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Motherhood is trending

December 19, 2011

If motherhood were a store in a mall, it went from Hot Topic to Barneys.

That's right, one day we were lame, overly bedazzled, trying painfully hard to be current but failing, and the next day, well, we were filled with obscure but tasteful designers and smelling like $90 fig candles.

Motherhood isn't slinging knit fingerless gloves, cheap straw fedoras and Bob Marley T-shirts anymore. It is, quite simply, cool.

Maybe 10 years ago, things began to turn for moms, and not into a lifeless beige cul-de-sac, but more like right into a subway turnstile in Park Slope, a region of Brooklyn currently overtaken by mothers who look like American Apparel ads. Single moms don't have to pretend they don't have kids to be attractive, and boxy minivans can achieve that thing where they are so ugly they're stylish. Brad Pitt dressed up as DJ Lance Rock from the hit kiddie show "Yo Gabba Gabba" for Halloween, and that made it official: The days of parenthood marking you as a drool-covered loser are over. Brad got down with DJ Lance and didn't have to shave his goatee.

Speaking of Brad, I give much of the credit for this upswing in our street cred to his wife, Angelina Jolie, perhaps the most photographed, most discussed, most admired mother in the world. I was going to say Western hemisphere, but no, world works.

In 2002, when she adopted a Cambodian refugee named Maddox, she not only changed his little life, but also transformed the entire vibe of motherhood. She is our spokesmodel - tattooed, thin, worldly, charitable, impeccably dressed, still starring in movies and kicking butt in action sequences. If motherhood needed an image makeover, she gave it to us.

Not only did she become a mother, she adopted. It was clearly not just an "oops," but something into which she put serious thought and effort.

OK, I realize I'm trying to make a subtle point about our culture by discussing Brangelina, but stick with me. They actually are trendsetters. Our society reveres them. So, sorry, but what they do matters.

Now, this is uncomfortable, but I have to say it.

Wasn't the subtext of the media's coverage of Brad and Jennifer Aniston's breakup that Jen wasn't ready to have kids? Didn't this make her come across as kind of ... cold and selfish (not fair, I know)? The message I got from interviews and interminable magazine and television coverage of this trio of famous people is this: Brad was attracted to Angie not despite the fact that she was a mom, but because of it. Early photos showed him playing gleefully with the boy. He wanted family, longed for it, chose it.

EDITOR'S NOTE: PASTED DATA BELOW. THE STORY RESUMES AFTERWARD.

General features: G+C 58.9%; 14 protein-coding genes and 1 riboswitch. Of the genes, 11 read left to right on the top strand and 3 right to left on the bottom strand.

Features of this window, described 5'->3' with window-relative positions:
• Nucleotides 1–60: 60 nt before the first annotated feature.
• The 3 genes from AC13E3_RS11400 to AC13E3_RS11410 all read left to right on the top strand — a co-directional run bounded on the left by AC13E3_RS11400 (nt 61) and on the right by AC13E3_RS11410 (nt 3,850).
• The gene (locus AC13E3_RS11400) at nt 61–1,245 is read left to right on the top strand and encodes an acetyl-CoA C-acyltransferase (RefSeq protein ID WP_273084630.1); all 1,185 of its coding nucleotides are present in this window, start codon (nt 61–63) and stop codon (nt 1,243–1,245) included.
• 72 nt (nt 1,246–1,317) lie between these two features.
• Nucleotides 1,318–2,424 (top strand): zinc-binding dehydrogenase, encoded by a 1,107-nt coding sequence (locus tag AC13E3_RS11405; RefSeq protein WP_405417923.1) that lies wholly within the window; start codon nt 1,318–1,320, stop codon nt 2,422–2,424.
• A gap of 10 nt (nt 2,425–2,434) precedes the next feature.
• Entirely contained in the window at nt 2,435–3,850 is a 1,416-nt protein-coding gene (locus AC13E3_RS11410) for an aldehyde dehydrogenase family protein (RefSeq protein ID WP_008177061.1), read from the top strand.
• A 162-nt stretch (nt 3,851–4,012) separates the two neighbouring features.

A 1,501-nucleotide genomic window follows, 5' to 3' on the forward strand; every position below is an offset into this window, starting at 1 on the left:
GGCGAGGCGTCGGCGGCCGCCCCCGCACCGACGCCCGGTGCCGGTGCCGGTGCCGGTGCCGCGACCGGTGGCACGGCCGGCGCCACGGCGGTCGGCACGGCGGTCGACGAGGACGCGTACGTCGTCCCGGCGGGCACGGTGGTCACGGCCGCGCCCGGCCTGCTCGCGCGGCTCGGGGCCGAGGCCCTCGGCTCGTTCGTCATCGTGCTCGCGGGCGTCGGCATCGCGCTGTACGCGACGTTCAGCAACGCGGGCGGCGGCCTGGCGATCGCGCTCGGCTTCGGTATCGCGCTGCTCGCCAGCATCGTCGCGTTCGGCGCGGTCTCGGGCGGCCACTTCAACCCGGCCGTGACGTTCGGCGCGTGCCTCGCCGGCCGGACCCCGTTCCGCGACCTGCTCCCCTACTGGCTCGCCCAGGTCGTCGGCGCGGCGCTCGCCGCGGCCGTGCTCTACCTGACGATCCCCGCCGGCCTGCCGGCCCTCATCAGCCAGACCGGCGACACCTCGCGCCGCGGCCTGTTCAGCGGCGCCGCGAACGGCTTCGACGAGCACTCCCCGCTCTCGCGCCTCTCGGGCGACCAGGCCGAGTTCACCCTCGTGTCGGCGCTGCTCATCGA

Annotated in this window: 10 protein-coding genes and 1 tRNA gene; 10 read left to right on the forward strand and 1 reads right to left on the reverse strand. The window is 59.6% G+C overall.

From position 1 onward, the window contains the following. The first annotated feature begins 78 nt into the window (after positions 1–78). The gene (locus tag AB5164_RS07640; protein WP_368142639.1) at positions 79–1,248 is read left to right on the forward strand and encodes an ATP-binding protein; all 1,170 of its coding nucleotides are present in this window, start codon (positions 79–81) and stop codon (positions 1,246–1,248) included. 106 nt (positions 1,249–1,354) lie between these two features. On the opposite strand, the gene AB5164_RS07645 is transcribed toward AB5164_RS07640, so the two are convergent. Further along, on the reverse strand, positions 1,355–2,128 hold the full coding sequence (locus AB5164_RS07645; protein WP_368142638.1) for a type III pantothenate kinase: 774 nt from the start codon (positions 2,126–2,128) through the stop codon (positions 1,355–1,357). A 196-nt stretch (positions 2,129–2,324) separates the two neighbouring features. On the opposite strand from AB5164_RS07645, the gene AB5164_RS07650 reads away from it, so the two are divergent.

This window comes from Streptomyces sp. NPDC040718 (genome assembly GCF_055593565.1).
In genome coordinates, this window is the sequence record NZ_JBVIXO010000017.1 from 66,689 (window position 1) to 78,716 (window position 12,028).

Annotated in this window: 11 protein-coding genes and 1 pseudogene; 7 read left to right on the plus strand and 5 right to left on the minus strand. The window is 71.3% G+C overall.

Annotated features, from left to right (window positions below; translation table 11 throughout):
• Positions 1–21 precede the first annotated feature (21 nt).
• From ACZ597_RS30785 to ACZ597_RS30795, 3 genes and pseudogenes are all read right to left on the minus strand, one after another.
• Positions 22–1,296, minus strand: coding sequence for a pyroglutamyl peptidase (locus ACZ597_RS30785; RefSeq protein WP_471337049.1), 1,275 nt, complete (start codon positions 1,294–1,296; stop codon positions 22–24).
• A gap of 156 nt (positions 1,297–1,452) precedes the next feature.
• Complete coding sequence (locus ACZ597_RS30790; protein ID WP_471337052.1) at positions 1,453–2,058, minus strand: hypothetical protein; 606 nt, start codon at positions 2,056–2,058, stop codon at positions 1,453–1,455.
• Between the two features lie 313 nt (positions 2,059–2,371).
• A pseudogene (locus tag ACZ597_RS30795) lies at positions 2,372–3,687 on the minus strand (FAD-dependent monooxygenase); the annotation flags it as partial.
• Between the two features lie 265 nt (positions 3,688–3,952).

Brad and Angelina are paid huge money to endorse products, and yet they wore parenthood for free, and now we all want to get a pair in our size.

On a smaller scale, check out the Twitterverse. One of its rising stars is Kelly Oxford, a Canadian mother whose tweets don't have even a whiff of Erma Bombeck.

She's an excruciatingly hip and pop-culture savvy former model with lots of Hollywood heat, thanks to her 140 character missives - funny, dark, ironic and R-rated. She hitched her wagon to the formerly dull and staid topic of family life and trotted right into the spotlight. She seems like the girl who would come over just to drink all your dad's beer and then pretend she didn't know you at school the next day. Like all things super-high status - the expensive luggage of a stranger, the premium wedding of a cousin, the cover story of The Economist, the pageant winner - she even manages to make you feel a little bit bad about yourself. She's the popular girl, Mean Girl becomes Mean Mom, always saying, doing, wearing everything right - even a baby sling.

So that's the dark side of all this social currency. No, we don't get bad haircuts like Julia Roberts in "Steel Magnolias." However, we are expected to remain thin, relevant and breezily high style, like real-life Roberts. Trending, if you will, takes work.

Despite the pressure to live up to our new station, it's still better to be a hot topic than Hot Topic.


Teresa Strasser is an Emmy-winning television writer, a two-time Los Angeles Press Club Columnist of the Year and a multimedia personality. She is the author of a new book, "Exploiting My Baby."



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